Micropolitics and Architecture
published: Jan. 20, 2020, recorded: January 2020, views: 11
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Politics is interpersonal relations; it originates as a word at the scale of the city – the polis – at a time when the city was the state. Governments take decisions about infrastructure and commission buildings that can represent or dissimulate the power of the state. At a smaller scale, we have the politics of the workplace or the family, which are worked out in tensions and alliances, rivalries and murders – the stuff of drama, comedy, and tragedy. The Royal Houses of Thebes and Atreus – Oedipus and Orestes – enact intensely things that go on more mildly in our own homes – the walls and rooms make meetings and separations at the domestic scale, which can be seen translated to the scale of the city, with its streets and markets. Within the individual’s unconscious there is micropolitics, which informs our moods and inclinations. In moving across the different scales, from molecular to molar, unconscious assemblages to the psychology of crowds, we cross thresholds of architectural awareness. We can think of some buildings as autonomous objects, but only by not noticing that they are always political through and through, linked into infrastructures and housing micropolitical organisms that are already crowds within themselves.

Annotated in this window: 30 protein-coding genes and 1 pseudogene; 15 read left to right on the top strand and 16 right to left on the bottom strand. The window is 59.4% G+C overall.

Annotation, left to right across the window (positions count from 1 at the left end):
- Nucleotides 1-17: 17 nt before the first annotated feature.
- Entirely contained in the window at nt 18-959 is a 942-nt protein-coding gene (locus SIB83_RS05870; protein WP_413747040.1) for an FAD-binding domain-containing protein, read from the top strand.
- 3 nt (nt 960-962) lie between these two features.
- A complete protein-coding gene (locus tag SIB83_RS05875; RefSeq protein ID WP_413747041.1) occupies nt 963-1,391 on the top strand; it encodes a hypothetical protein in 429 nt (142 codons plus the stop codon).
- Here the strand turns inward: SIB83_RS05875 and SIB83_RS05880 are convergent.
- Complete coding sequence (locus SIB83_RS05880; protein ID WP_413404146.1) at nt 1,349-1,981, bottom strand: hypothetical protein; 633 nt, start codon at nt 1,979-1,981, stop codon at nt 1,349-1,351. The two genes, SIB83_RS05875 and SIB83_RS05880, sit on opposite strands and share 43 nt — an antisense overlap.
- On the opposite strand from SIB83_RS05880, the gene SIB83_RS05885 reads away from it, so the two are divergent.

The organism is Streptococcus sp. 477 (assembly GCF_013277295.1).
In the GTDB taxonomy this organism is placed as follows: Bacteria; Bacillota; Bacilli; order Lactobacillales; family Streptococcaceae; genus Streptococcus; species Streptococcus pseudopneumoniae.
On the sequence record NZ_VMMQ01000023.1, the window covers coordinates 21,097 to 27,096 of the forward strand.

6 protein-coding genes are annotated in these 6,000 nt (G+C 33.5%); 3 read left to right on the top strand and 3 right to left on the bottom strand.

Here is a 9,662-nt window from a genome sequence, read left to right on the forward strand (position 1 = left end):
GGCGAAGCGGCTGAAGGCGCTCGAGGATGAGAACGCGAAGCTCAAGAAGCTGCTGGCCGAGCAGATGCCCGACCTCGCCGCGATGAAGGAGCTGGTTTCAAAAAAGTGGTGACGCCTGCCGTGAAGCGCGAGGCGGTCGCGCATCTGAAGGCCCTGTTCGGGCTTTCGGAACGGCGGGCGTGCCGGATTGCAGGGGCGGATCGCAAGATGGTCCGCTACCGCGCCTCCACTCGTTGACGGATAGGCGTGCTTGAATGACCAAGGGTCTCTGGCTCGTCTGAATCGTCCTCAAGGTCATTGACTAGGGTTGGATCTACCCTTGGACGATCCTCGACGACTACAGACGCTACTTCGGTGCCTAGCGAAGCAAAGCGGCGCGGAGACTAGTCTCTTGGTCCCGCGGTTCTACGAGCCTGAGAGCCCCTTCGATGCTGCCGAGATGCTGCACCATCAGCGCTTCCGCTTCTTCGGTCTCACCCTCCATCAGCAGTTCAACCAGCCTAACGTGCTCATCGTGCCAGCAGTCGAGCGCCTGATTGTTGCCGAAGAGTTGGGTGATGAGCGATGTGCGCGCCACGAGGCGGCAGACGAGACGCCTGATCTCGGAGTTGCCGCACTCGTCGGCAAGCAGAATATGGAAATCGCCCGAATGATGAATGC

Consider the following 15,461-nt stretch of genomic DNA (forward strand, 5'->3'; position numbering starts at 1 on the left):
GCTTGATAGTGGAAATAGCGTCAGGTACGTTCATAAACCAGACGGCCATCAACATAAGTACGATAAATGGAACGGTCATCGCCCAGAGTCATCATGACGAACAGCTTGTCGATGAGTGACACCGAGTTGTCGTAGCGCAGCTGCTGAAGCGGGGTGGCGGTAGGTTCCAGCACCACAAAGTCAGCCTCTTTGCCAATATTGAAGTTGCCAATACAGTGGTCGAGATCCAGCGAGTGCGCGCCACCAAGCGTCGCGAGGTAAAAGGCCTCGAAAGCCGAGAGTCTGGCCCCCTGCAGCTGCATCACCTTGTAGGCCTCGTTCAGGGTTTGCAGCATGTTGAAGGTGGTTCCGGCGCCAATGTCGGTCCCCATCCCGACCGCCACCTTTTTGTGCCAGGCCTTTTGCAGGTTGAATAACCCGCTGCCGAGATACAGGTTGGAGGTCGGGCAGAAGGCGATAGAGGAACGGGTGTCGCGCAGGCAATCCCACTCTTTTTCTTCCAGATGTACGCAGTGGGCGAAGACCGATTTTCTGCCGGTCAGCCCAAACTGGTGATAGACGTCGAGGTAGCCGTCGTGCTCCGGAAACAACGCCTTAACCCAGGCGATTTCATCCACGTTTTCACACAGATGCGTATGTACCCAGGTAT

Andrew Ballantyne is professor of architecture at Newcastle University, UK. He became an architect and then a writer. His books include Architecture Theory: A Reader in Philosophy and Culture, Deleuze and Guattari for Architects, Key Buildings from Prehistory to the Present, Rural and Urban: Architecture Between Two Cultures, and Architecture: A Very Short Introduction.
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